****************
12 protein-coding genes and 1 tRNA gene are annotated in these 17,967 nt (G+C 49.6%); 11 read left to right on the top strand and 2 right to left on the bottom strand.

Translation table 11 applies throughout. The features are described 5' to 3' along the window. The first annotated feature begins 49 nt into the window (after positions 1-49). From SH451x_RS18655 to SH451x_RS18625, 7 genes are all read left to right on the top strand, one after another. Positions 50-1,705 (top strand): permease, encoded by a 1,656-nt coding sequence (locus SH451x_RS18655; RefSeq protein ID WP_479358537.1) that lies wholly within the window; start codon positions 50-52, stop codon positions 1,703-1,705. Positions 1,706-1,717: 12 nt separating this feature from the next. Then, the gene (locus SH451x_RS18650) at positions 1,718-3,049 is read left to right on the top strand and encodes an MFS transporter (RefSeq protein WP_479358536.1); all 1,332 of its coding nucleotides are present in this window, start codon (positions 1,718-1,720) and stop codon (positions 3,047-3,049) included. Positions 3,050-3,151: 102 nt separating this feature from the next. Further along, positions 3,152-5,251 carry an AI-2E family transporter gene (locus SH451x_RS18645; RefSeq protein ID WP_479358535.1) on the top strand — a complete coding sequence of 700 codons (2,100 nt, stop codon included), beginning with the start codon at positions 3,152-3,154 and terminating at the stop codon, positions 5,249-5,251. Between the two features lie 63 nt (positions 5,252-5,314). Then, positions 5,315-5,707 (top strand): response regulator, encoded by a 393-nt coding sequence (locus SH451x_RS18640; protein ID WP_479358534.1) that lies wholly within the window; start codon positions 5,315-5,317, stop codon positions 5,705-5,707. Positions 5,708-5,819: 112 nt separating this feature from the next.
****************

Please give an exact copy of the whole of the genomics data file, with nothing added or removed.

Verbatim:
12 protein-coding genes and 1 tRNA gene are annotated in these 17,967 nt (G+C 49.6%); 11 read left to right on the top strand and 2 right to left on the bottom strand.

Translation table 11 applies throughout. The features are described 5' to 3' along the window. The first annotated feature begins 49 nt into the window (after positions 1-49). From SH451x_RS18655 to SH451x_RS18625, 7 genes are all read left to right on the top strand, one after another. Positions 50-1,705 (top strand): permease, encoded by a 1,656-nt coding sequence (locus SH451x_RS18655; RefSeq protein ID WP_479358537.1) that lies wholly within the window; start codon positions 50-52, stop codon positions 1,703-1,705. Positions 1,706-1,717: 12 nt separating this feature from the next. Then, the gene (locus SH451x_RS18650) at positions 1,718-3,049 is read left to right on the top strand and encodes an MFS transporter (RefSeq protein WP_479358536.1); all 1,332 of its coding nucleotides are present in this window, start codon (positions 1,718-1,720) and stop codon (positions 3,047-3,049) included. Positions 3,050-3,151: 102 nt separating this feature from the next. Further along, positions 3,152-5,251 carry an AI-2E family transporter gene (locus SH451x_RS18645; RefSeq protein ID WP_479358535.1) on the top strand — a complete coding sequence of 700 codons (2,100 nt, stop codon included), beginning with the start codon at positions 3,152-3,154 and terminating at the stop codon, positions 5,249-5,251. Between the two features lie 63 nt (positions 5,252-5,314). Then, positions 5,315-5,707 (top strand): response regulator, encoded by a 393-nt coding sequence (locus SH451x_RS18640; protein ID WP_479358534.1) that lies wholly within the window; start codon positions 5,315-5,317, stop codon positions 5,705-5,707. Positions 5,708-5,819: 112 nt separating this feature from the next.